The batch of notices above contains pretty standard examples, save for the removal of furniture from the family homes by Molly Ives and Mary Vincent. By the 1830s, these notices were clearly old hat, and even a decade before the editors of the Salem Gazette conveyed that sentiment by running an opinion piece which called them “excessively tiresome” as well as one which conveyed the other side of the story in a rather amusing way (notice that the word elope was generally used to refer to getting out of a marriage rather than into one in the early nineteenth century). I wish we had more responses from Salem women, but there are only a few, generally referencing fear of bodily harm (I researched all the women referenced above and found nothing). Going back to the very beginning of our period, Hannah Peele posted publicly in the Gazette that the reason she left her husband Roger’s house for one of their daughter’s as “because I have conceived my life to be imminently in danger while I lived with him: the reasons for which suspicion are too well known to many.”
Just as separations were public, so too were divorces in Colonial and Federal-era Massachusetts. From my perspective as an English historian, it’s pretty clear that divorces were much easier to obtain in New England than Old England. The Puritans of Massachusetts considered marriage a civil contract rather than a religious sacrament and so divorce could be, and was, granted by the authorities on grounds of bigamy, adultery, abuse and abandonment (although there were also a few successful cases of claims of their husbands’ “insufficiency” on the part of female petitioners): maintaining the social order was the primary consideration. Massachusetts Bay granted the first divorce in British America in 1639 and between 1692 and 1785 the Massachusetts General Court heard 229 petitions for divorce and granted 143. Divorce was not common or easy, but it was an option for Massachusetts men and women. And as is the case with any conflict or schism, we can learn a lot about the parties involved than in cases of peaceful continuity.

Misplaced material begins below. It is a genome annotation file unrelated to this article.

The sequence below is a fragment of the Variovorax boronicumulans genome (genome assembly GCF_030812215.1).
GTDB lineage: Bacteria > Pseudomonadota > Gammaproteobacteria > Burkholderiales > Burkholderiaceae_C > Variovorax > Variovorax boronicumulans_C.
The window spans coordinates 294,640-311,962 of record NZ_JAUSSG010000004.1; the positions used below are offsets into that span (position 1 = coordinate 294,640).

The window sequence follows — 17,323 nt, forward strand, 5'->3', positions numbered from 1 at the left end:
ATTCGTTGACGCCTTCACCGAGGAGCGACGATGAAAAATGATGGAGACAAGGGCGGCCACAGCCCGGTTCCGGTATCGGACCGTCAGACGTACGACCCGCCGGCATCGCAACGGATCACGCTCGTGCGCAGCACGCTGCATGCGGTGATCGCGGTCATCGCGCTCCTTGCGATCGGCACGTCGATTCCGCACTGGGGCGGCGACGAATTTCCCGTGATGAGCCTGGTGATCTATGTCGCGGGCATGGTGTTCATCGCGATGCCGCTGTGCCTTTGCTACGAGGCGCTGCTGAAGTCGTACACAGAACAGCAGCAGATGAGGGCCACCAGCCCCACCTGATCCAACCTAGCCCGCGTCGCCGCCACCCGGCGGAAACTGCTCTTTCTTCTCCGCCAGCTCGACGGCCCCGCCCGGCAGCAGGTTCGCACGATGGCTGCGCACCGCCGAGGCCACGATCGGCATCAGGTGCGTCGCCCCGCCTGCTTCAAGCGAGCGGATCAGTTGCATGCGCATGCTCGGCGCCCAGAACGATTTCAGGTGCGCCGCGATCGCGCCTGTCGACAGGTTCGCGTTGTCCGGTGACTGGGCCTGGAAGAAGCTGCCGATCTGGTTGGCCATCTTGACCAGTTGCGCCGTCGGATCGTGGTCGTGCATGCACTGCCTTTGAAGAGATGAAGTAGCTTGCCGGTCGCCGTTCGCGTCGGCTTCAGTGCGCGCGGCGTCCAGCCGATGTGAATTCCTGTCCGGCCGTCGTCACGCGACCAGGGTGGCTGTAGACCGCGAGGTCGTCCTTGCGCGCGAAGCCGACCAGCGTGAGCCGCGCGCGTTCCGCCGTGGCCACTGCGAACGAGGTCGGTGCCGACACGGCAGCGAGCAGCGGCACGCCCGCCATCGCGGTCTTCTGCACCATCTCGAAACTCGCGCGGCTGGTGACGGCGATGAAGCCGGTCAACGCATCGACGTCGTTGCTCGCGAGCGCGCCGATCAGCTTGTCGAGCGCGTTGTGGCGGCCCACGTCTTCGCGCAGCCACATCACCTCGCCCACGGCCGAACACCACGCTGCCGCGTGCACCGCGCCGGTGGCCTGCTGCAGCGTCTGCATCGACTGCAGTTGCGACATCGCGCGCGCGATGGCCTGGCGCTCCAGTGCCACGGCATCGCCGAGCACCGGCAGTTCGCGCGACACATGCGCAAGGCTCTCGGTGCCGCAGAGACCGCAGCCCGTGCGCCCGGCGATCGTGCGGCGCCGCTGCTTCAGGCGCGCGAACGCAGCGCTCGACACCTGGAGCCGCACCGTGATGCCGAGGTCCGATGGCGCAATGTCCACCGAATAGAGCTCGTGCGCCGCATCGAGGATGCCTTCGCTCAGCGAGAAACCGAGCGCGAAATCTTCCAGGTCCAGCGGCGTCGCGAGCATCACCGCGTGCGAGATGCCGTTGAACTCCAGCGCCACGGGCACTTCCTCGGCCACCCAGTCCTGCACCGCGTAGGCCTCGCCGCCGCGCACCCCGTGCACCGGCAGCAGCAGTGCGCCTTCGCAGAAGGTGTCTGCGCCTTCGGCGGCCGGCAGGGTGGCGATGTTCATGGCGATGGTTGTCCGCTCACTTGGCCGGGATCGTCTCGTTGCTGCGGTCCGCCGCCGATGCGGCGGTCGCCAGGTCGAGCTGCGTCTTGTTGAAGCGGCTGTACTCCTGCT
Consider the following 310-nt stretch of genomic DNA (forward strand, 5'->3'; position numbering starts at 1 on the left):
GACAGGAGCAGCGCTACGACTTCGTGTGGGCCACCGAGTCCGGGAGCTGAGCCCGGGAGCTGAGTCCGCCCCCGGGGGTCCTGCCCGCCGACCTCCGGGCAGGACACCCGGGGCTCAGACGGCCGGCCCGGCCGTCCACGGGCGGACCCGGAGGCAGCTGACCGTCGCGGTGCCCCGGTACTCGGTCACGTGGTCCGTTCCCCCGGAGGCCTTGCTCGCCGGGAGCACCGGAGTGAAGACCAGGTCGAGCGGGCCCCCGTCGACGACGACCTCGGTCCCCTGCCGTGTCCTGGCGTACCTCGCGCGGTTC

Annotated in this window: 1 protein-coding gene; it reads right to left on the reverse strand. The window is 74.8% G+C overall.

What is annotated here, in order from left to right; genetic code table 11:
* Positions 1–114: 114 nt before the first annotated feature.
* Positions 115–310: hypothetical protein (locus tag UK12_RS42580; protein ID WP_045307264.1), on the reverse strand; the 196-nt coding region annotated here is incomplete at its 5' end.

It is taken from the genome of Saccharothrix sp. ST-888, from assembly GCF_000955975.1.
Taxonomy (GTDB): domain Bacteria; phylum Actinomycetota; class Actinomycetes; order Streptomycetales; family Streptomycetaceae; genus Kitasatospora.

In contrast to Salem’s most famous divorce, the well-publicized and scandalous split of elites Elizabeth Derby West and Nathaniel West in 1806, I think that Mrs. Anderson’s 1815 suit (above) is probably more representative. The wife of a mariner during Salem’s most prosperous age, she had not seen or heard from her husband in five years and had no “maintenance” for herself and her child. He was the “runaway” rather than her, and I wonder how many other contemporary Salem women found themselves in such situations. The lives of mariner’s wives: yet more uncharted territory in the history of a city which is overwhelmingly focused on that well-trodden.